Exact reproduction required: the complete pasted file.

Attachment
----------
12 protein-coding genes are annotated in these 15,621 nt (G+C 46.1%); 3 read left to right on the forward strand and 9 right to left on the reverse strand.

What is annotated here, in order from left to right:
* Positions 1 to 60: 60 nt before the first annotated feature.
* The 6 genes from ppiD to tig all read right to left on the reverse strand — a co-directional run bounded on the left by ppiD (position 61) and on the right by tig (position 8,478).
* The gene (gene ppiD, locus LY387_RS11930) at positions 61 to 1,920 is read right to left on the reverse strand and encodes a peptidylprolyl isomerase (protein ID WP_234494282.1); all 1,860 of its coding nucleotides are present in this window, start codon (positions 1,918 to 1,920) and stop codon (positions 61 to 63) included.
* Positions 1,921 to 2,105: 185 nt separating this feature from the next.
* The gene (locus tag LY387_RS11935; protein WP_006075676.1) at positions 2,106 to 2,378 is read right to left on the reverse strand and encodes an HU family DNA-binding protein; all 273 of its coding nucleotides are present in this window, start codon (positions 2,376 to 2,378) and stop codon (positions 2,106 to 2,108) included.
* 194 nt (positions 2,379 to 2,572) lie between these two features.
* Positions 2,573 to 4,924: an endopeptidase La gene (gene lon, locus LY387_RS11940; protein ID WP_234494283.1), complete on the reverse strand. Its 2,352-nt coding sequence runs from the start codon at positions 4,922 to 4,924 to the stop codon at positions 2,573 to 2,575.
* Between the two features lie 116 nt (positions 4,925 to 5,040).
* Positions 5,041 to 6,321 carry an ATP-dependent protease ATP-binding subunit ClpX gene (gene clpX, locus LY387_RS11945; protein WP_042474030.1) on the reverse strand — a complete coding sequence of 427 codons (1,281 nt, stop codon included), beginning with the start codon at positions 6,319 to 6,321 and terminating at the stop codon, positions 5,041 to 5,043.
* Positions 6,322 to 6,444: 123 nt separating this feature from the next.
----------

12 protein-coding genes are annotated in these 15,621 nt (G+C 46.1%); 3 read left to right on the forward strand and 9 right to left on the reverse strand.

What is annotated here, in order from left to right:
* Positions 1 to 60: 60 nt before the first annotated feature.
* The 6 genes from ppiD to tig all read right to left on the reverse strand — a co-directional run bounded on the left by ppiD (position 61) and on the right by tig (position 8,478).
* The gene (gene ppiD, locus LY387_RS11930) at positions 61 to 1,920 is read right to left on the reverse strand and encodes a peptidylprolyl isomerase (protein ID WP_234494282.1); all 1,860 of its coding nucleotides are present in this window, start codon (positions 1,918 to 1,920) and stop codon (positions 61 to 63) included.
* Positions 1,921 to 2,105: 185 nt separating this feature from the next.
* The gene (locus tag LY387_RS11935; protein WP_006075676.1) at positions 2,106 to 2,378 is read right to left on the reverse strand and encodes an HU family DNA-binding protein; all 273 of its coding nucleotides are present in this window, start codon (positions 2,376 to 2,378) and stop codon (positions 2,106 to 2,108) included.
* 194 nt (positions 2,379 to 2,572) lie between these two features.
* Positions 2,573 to 4,924: an endopeptidase La gene (gene lon, locus LY387_RS11940; protein ID WP_234494283.1), complete on the reverse strand. Its 2,352-nt coding sequence runs from the start codon at positions 4,922 to 4,924 to the stop codon at positions 2,573 to 2,575.
* Between the two features lie 116 nt (positions 4,925 to 5,040).
* Positions 5,041 to 6,321 carry an ATP-dependent protease ATP-binding subunit ClpX gene (gene clpX, locus LY387_RS11945; protein WP_042474030.1) on the reverse strand — a complete coding sequence of 427 codons (1,281 nt, stop codon included), beginning with the start codon at positions 6,319 to 6,321 and terminating at the stop codon, positions 5,041 to 5,043.
* Positions 6,322 to 6,444: 123 nt separating this feature from the next.